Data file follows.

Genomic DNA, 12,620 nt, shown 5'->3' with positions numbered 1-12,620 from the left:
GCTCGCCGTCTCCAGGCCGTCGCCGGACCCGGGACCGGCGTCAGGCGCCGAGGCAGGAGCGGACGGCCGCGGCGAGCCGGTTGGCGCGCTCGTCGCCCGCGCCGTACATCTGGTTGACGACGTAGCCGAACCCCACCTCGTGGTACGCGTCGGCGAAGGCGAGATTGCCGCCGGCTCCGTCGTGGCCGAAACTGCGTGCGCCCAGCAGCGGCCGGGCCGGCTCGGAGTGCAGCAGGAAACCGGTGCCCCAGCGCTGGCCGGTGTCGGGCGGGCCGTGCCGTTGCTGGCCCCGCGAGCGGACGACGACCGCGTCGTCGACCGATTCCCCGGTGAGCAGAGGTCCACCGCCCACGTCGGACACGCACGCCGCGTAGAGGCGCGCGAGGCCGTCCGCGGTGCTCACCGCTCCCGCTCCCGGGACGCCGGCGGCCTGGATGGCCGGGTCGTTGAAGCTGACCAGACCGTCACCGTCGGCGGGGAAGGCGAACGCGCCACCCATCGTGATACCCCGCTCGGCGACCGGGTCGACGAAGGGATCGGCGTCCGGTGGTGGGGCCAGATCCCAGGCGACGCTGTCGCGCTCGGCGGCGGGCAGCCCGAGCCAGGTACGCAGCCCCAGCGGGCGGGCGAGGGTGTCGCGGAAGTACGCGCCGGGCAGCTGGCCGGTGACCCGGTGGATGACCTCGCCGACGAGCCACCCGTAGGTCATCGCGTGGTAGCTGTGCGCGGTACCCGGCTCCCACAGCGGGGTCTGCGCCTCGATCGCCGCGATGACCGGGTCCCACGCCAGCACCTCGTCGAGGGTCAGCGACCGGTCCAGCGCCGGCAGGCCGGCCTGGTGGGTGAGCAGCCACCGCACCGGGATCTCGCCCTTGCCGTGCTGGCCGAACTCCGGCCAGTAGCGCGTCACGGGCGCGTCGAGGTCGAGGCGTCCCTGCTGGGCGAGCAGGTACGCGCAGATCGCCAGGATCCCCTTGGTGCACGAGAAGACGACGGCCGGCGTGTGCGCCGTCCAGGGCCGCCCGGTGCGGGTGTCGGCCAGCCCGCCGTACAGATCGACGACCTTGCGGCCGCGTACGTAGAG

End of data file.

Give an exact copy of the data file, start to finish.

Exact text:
Genomic DNA, 12,620 nt, shown 5'->3' with positions numbered 1-12,620 from the left:
GCTCGCCGTCTCCAGGCCGTCGCCGGACCCGGGACCGGCGTCAGGCGCCGAGGCAGGAGCGGACGGCCGCGGCGAGCCGGTTGGCGCGCTCGTCGCCCGCGCCGTACATCTGGTTGACGACGTAGCCGAACCCCACCTCGTGGTACGCGTCGGCGAAGGCGAGATTGCCGCCGGCTCCGTCGTGGCCGAAACTGCGTGCGCCCAGCAGCGGCCGGGCCGGCTCGGAGTGCAGCAGGAAACCGGTGCCCCAGCGCTGGCCGGTGTCGGGCGGGCCGTGCCGTTGCTGGCCCCGCGAGCGGACGACGACCGCGTCGTCGACCGATTCCCCGGTGAGCAGAGGTCCACCGCCCACGTCGGACACGCACGCCGCGTAGAGGCGCGCGAGGCCGTCCGCGGTGCTCACCGCTCCCGCTCCCGGGACGCCGGCGGCCTGGATGGCCGGGTCGTTGAAGCTGACCAGACCGTCACCGTCGGCGGGGAAGGCGAACGCGCCACCCATCGTGATACCCCGCTCGGCGACCGGGTCGACGAAGGGATCGGCGTCCGGTGGTGGGGCCAGATCCCAGGCGACGCTGTCGCGCTCGGCGGCGGGCAGCCCGAGCCAGGTACGCAGCCCCAGCGGGCGGGCGAGGGTGTCGCGGAAGTACGCGCCGGGCAGCTGGCCGGTGACCCGGTGGATGACCTCGCCGACGAGCCACCCGTAGGTCATCGCGTGGTAGCTGTGCGCGGTACCCGGCTCCCACAGCGGGGTCTGCGCCTCGATCGCCGCGATGACCGGGTCCCACGCCAGCACCTCGTCGAGGGTCAGCGACCGGTCCAGCGCCGGCAGGCCGGCCTGGTGGGTGAGCAGCCACCGCACCGGGATCTCGCCCTTGCCGTGCTGGCCGAACTCCGGCCAGTAGCGCGTCACGGGCGCGTCGAGGTCGAGGCGTCCCTGCTGGGCGAGCAGGTACGCGCAGATCGCCAGGATCCCCTTGGTGCACGAGAAGACGACGGCCGGCGTGTGCGCCGTCCAGGGCCGCCCGGTGCGGGTGTCGGCCAGCCCGCCGTACAGATCGACGACCTTGCGGCCGCGTACGTAGAG